We currently had a new turbo put into a 2000 Volvo S40, 110k miles. Initially, the car would smoke when accelerating hard with the new turbo. After a few weeks the smoke never occured again and the car functioned normally. Than, the car stalled at a stop sign and as it was being pushed to a safe location, the engine caught fire. The fire was put out with an extinguisher and the insulation that lined the hood (?) was burnt through. I am wondering if any of this could be because of improperly installed turbo by a mechanic or something due to the age of the vehicle. The volvo still runs, though it sounds aweful. It revs irradically.Locatios of note.

  • These could be related to a new turbo if it was sized differently from the old one and the ECU wasn't correctly reflashed. It's hard to say definitively, though
    – Hari
    Commented Apr 18, 2018 at 17:48
  • 1
    Most turbos have an oil supply line and a return line, it is possible the oil connection(s) to the turbo leaked oil onto the hot turbo or exhaust and started the fire.
    – Moab
    Commented Apr 18, 2018 at 18:54
  • @HariGanti How exactly would a firmware issue or turbo sizing lead to a fire? You could get predetonation if the turbo is pushing more air than the injectors can keep up with, or if the injectors are replaced with the wrong size and the ECU isn't updated to reflect the change, but I have trouble seeing how anything related to a properly-installed turbo, even if it's not exactly OEM spec, could lead to a fire.
    – 3Dave
    Commented Apr 18, 2018 at 19:19
  • @DavidLively Sorry, the fire is a mystery to me. It might be due to a combination of factors, but I don't know. My comment was more about the stalling and erratic idle. This is also why I didn't post a full answer.
    – Hari
    Commented Apr 19, 2018 at 17:57

1 Answer 1


As @Moab said in his comment, an oil leak from the turbo supply or return line could be the cause of the fire. Oil is nicely combustible, and since your turbo a) gets very, very hot, and b) is right on top of the exhaust manifold, a leak is in the perfect place to catch fire.

If the turbo issue has not been corrected, you may have another fire soon. Fix it before driving the car. You do not want to be trapped in a car going 70MPH when it bursts into flames.

The fire could have harmed any number of things under the hood that can cause the erratic engine behavior. Look at your wiring harness, specifically the lines going to the O2 sensors, ignition coils and other sensors (IAT, MAP and/or MAF, etc.) Look at any plastic parts that may have melted. Check your battery cables (and others) to see if the insulation was damaged, as that can lead to a short. If the insulation is damaged near a grounded part of the engine or frame, and the bare wire exposed due to missing insulation touches it, odd things will happen.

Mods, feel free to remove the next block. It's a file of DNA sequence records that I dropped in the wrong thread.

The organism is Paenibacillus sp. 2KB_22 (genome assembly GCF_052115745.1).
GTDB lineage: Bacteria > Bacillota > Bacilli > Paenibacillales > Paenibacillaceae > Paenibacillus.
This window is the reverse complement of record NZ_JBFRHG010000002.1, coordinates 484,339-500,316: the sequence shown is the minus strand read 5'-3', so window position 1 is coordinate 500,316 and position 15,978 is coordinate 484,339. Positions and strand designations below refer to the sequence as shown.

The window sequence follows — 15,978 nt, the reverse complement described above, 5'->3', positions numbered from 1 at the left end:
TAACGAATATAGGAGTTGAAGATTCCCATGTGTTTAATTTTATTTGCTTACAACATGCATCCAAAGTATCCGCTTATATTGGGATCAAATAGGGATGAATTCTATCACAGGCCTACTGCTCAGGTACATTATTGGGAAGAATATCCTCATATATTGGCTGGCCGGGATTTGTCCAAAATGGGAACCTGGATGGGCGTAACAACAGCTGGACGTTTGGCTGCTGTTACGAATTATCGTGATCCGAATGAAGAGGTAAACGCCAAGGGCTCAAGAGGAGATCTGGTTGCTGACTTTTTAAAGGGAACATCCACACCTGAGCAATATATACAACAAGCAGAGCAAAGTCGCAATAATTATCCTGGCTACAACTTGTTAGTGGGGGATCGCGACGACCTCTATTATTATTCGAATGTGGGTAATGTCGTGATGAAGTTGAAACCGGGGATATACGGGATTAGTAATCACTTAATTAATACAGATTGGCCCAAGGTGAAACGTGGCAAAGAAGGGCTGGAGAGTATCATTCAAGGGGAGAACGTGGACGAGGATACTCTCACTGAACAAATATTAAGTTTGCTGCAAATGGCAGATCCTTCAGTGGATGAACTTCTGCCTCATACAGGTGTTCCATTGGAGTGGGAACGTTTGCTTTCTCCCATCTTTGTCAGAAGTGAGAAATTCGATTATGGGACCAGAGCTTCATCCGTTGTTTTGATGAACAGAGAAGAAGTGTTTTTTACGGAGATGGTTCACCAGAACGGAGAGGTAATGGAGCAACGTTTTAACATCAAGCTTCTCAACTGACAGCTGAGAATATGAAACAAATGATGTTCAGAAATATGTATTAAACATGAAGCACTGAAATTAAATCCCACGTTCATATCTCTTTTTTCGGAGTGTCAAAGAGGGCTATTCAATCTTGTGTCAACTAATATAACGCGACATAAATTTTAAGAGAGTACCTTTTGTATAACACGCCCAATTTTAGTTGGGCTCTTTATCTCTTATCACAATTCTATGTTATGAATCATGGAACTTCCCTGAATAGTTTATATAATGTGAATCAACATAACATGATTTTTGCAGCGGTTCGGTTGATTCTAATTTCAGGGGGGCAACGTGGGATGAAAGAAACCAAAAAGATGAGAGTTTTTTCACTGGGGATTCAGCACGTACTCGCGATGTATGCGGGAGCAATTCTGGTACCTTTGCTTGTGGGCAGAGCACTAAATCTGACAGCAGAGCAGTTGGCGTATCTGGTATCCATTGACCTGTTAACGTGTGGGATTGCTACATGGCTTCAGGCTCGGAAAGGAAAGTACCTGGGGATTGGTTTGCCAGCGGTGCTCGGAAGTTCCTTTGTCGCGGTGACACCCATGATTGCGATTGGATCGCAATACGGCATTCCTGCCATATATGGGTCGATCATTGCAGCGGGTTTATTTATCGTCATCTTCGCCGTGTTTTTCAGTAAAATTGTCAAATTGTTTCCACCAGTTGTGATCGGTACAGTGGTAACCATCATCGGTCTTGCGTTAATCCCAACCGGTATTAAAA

Check all your vacuum lines. A vacuum leak will make the engine unhappy.

Depending on how hot it got under the hood, you could have warped or cracked the head and/or block. However, if that happened, I'd expect the car to be a smoldering pile of slag, not just running rough.

Another option: get the shop that installed the turbo to pay to replace the whole engine and harness. (Admittedly, given your experience so far, I'm not sure I'd let them do the work.) If they're at all reputable, they should cover this.

  • Thanks, I am having the same auto repair guys take a look. I'm not sure if it is the turbo (I have limited repair experience). I just wanted to know what could have caused the fire given that the fire started relatively soon after the installation of the turbo. Do you think I should have another mechanic look for the cause before I take it to he original mechanics? Thanks again.
    – Hoolz
    Commented Apr 18, 2018 at 19:41
  • @Hoolz Yes, if you can easily have someone qualified take a look first, do so. And, take pictures. I don't believe in coincidence - it's very, very rare that a repair, followed quickly by a catastrophic failure like this, are unrelated. Also, do you have comprehensive insurance? If so, this may be covered. (I know a guy who had a puff of smoke due to a wiring issue with a stereo installation, which fried the wiring harness - his car was declared a total loss and covered by the insurer.)
    – 3Dave
    Commented Apr 18, 2018 at 19:43
  • Unfortunatly, my insurance doesn't cover it. I'm going to take a look for all those items you mention to see if I can find the location of the fire. At least to the best of my abilities. I am a DIY kinda guy, but my knowledge is limited with engines.
    – Hoolz
    Commented Apr 18, 2018 at 19:49
  • @Hoolz If you can't easily determine a single cause, my advice would be to either ditch the car, or replace the entire engine, with harness, at once. Fire-inspired heat melts plastic. There is a ton of important plastic - sensors, etc. - under the hood, and tracking all of this down could be a massive timesink with no end.
    – 3Dave
    Commented Apr 19, 2018 at 23:33

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